Fixing the Cat-astrophe!

May 17, 2017

Fixing the Cat-astrophe!

It’s a well-known fact that feral cats have contributed to the extinction of several Australian bird and mammal species, whilst threatening the existence of many more.

Though being an island, from off an island of another island—many of our supporters and guests generally assume we’d be immune to their onslaught, right? Unfortunately, not! Bruny Island suffers the same catastrophic effects as the rest of the country.

Having witnessed several feral cats traverse our sanctuaries over the years—whilst surveying many more on film through our wildlife camera monitoring—we implement cat management operations on our nature sanctuaries as part of our wildlife habitat initiative to break the national/world trend of species decline.

Fixing the Cat-astrophe!

So learning of Kingborough Council and UTAS Bruny Island Cat Control Project, we were delighted to support such a crucial undertaking by allowing the use of two of our nature accommodation sanctuaries as key habitat monitoring sites, so much so, we’ll also be part funding the research into discovering the distribution of feral cats across the entire island—along with many other investigative facets (including Eastern Quoll distribution)—in an attempt to better understand feral cat behavioural patterns, hunting techniques, ecological impacts, etc., and subsequently improve *everyone’s* cat management procedures and control-results into the future.

We’re extremely excited to be supporting such a fabulous program and honestly can’t wait for the invaluable insight— although, we’re obviously trepidatious about the probable severity of the research findings —which will allow for the implementation of new and improved measures to kerb the harrowing impact on our beloved wildlife: such as the Eastern barred and Southern brown bandicoot; Forty-spotted pardalote; Swift parrot; Hooded plover; and many more.

Fixing the Cat-astrophe!
Fixing the Cat-astrophe!

Out of all the sensitive habitats feral cats wreak havoc through in Australia, we firmly believe Bruny—a biodiverse hotspot—has the greatest chance of becoming a feral cat-free ark and genetic stronghold for the preservation of several vulnerable and endangered species.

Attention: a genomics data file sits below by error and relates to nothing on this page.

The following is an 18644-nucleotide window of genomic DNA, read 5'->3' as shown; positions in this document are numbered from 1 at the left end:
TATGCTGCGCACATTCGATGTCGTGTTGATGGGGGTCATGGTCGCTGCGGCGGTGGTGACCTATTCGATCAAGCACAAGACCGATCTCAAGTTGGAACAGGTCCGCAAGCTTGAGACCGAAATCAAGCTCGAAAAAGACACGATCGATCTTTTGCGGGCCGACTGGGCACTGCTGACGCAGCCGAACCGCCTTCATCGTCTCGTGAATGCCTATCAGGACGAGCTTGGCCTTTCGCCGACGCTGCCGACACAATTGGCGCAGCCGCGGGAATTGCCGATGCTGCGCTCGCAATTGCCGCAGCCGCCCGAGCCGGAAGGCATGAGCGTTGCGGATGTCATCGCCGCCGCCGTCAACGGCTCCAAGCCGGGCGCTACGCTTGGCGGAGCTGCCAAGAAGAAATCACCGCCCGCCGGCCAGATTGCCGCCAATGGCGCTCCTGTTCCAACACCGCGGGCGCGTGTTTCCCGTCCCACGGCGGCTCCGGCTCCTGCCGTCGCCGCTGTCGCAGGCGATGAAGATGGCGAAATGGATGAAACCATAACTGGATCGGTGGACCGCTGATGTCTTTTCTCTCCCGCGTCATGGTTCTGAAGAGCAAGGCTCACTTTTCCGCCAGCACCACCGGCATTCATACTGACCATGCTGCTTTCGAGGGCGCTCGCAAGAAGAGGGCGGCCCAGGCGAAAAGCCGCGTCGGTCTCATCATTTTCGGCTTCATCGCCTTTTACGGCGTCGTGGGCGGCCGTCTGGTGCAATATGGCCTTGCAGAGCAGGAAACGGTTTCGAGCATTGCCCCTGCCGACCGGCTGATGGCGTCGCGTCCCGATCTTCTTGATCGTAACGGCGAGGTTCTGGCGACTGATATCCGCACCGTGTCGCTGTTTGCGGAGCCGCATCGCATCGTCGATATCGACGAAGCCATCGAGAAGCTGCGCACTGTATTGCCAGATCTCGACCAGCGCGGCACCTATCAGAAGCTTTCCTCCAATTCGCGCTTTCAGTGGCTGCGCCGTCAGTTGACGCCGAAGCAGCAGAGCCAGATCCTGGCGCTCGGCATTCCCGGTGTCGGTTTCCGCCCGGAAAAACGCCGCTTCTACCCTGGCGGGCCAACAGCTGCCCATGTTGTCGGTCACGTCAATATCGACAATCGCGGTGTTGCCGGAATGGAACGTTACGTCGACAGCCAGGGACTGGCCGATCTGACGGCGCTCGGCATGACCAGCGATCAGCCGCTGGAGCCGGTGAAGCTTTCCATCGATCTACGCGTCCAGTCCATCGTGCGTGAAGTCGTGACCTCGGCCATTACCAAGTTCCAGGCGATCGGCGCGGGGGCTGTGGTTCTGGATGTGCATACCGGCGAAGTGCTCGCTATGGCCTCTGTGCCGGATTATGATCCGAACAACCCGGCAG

Like what we do? Then why not rewild yourself at one of our nature accommodation sanctuaries—and support the direct preservation and maintenance of our various habitat initiatives.

Kingborough Council
https://www.kingborough.tas.gov.au/services/animal-management/cats/cats-bruny-island/

Related Journals

Simpsons Point: Environmental Restoration

December 5, 2017

Simpsons Point: Environmental Restoration

Weed invasion is one of the largest threats against ecosystems all around the world; and unfortunately, BrunyIsland.au is not immune to this threat.

Pine tree eradication at Bruny Island Lodge

August 10, 2017

Pine Control Project

In late 2013, BrunyIsland.au undertook a massive and rather unique weed eradication project. Our aim was to control the radiata pine infestation which was threatening to overrun the native bushland at our 900 acre 'Bruny Island Lodge' property on South Bruny.

White bellied sea eagle

November 6, 2017

The Solitude of birds

Perhaps it is something about the island that makes us like birds, both happy in our solitude and eager for a chat.

Tasmanian Azure Kingfisher

May 23, 2018

Rare Azure Kingfisher spotted on Bruny Island

The Tasmanian Azure Kingfisher is endangered and endemic to Tasmania, and very rarely seen on Bruny Island.

More Bruny Island Journal

Unloading a car at Brooke St Pier

November 3, 2017

Travelling to South Bruny Island

If you live on an island you may as well enjoy the journey, because getting here is just a fact of life, as it has been for generations of people who have called Bruny Island home

Amy and Kim get married

April 4, 2018

Amy and Kim get married

Congratulations to Amy & Kim on getting married. They held their wedding ceremony and reception at Bruny Island Lodge.

Bruni D'Entrecasteaux cave

July 13, 2018

A Spin of a Coin - Bruni D'Entrecasteaux

Following the coastline of Bruny Island, you might chance upon a rock formation that bears a striking resemblance to one of the great explorers in history.

View of Cloudy Bay Cabin and the beach on Bruny Island

August 10, 2017

I have a room to myself and it is nature *

From the ramblings of a meandering mind, today I am wondering if the appreciation of nature is an intrinsic part of our soul or is something that we choose to acknowledge.

* Henry David Thoreau